“The doctor only said I might be allergic,” Helen said. “That means there’s a good chance that I might not be allergic. Flip a coin. fifty-fifty. Let’s take a gamble.”

“No,” Rose said. “I’m not risking a trip to the emergency room so you can have fried clam and mayonnaise on a roll with lettuce. That does look good.”

“Go ahead and eat one,” Helen said, feigning defeat. “Don’t let me not eating clams stop you from enjoying yourself. Just let me watch.”

“Did I hear right?” a nasally voice asked. “Looks like Helen’s out of the clam eating contest this year, my dear Lee.”

“You friggin stunad, Harold,” Helen said, turning around to face her mortal enemy, Harold Fuchs. “I haven’t entered that damn contest in decades. If you’ll notice, my name is still on the plaque as the record holder for this particular contest, so you can fuck right off.”

“Not after today,” Harold said. “Lee has entered, and I have a feeling he can beat your record.”

Helen laughed. “Your girlfriend doesn’t know the first thing about eating clam,” she said.

“Don’t be so sure,” Harold said. “We’ve been practicing. The secret is in the swallow.”

Helen gasped. “And Lee’s a professional swallower!” she said.

“You have no idea,” Harold said, grinning maniacally.

“Hey,” Lee said in his lispy voice. “I take offense to that!”

“Calm down, Emma,” Helen said.

“Want to make a little wager?” Harold asked. “Might keep things interesting. There’s still time to register.”

Helen looked at Rose and than back to Harold. “I can’t,” she said. “Doctor said I may be allergic, and I’m not taking the chance.”

“Oh how you’ve changed,” Harold said. “If you see the real Helen, tell her that someone with a real set of balls is getting their name on her plaque. Rest in peace, Queen of the Clam.”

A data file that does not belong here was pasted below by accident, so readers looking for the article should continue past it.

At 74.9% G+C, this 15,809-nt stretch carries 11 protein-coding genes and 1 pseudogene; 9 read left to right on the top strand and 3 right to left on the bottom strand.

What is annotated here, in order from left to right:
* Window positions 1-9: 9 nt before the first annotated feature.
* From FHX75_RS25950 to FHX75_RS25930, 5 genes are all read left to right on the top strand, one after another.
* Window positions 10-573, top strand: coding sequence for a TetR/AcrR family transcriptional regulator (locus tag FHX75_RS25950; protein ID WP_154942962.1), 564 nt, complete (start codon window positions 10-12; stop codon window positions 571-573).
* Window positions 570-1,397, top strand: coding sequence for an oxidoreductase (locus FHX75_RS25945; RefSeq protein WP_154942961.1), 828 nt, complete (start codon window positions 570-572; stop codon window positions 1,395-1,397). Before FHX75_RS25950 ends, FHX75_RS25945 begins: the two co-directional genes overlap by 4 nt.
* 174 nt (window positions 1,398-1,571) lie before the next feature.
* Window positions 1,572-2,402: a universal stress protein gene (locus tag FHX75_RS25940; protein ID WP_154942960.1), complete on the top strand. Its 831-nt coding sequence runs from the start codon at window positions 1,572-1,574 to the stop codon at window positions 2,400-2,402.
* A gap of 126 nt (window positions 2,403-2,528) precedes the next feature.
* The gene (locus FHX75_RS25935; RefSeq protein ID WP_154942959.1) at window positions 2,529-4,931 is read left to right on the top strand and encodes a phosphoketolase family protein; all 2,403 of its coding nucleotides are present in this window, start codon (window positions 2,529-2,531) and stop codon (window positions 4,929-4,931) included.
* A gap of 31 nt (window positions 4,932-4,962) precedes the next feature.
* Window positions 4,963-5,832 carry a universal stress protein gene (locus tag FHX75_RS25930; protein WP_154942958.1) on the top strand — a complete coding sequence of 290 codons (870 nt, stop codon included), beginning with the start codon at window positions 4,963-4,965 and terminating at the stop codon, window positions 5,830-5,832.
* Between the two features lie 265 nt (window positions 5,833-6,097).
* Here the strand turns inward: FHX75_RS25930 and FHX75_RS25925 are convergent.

Harold laughed, walking away with Lee.

“Come on,” Helen said, taking Rose’s hands. “Get what you want to eat. I no longer have an appetite.”

“Helen,” Rose said, reaching into her purse. “I can’t let you turn away after what he’s said to you.” She handed Helen the EpiPen. “Take this just in case.”

“Rose,” Helen said, looking up into her eyes. “Are you sure?”

“Do it,” Rose said, smiling. “Teach those two how a real woman eats clam.”

Helen smiled. “With pleasure,” she said.


“So you see my point now,” Da’Quarius said.

“Nope,” Paulie said. “That’s not how I act at all.”

“Unca Paulie!” Da’Quarius exclaimed. “You did exactly what I did after I was done imitatin’ you!”

“I didn’t see it,” Paulie said.

“Da’Quarius!” Someone shouted. Da’Quarius and Paulie turned to see Da’Quarius’ teacher, Mr. Hessman, running towards them. “Thank God. I’m in trouble. I bet a large amount of money on a bocci ball game, and the bastard brought in a ringer.”

“Sucks to be you,” Da’Quarius said.

“Wait a minute,” Paulie said. “Is this the teacher that’s always helping you out?”

“Yeah,” Da’Quarius said. “But he usually has some ulterior motive.”

“Come on,” Mr. Hessman said. “They got some ginny named Luca.”

“Luca?” Paulie asked. “Luca DiGenovese?”

“I think that’s the guy,” Mr. Hessman says. “Does it matter?”

“It matters,” Paulie said, getting serious.


“OH!” Luca shouted as Paulie walked onto the bocci court. “Look who showed up. Mister Pizza himself.”

“Shut up and let’s play,” Paulie said, picking up two of the red balls at the end.

“This isn’t fair,” Luca’s backer said. He wore a light brown fedora, a red tee shirt and old jeans. “You brought a friggin ringer!”

“That’s exactly what you did, Chuck!” Mr. Hessman retorted. “You wanna do this or what?”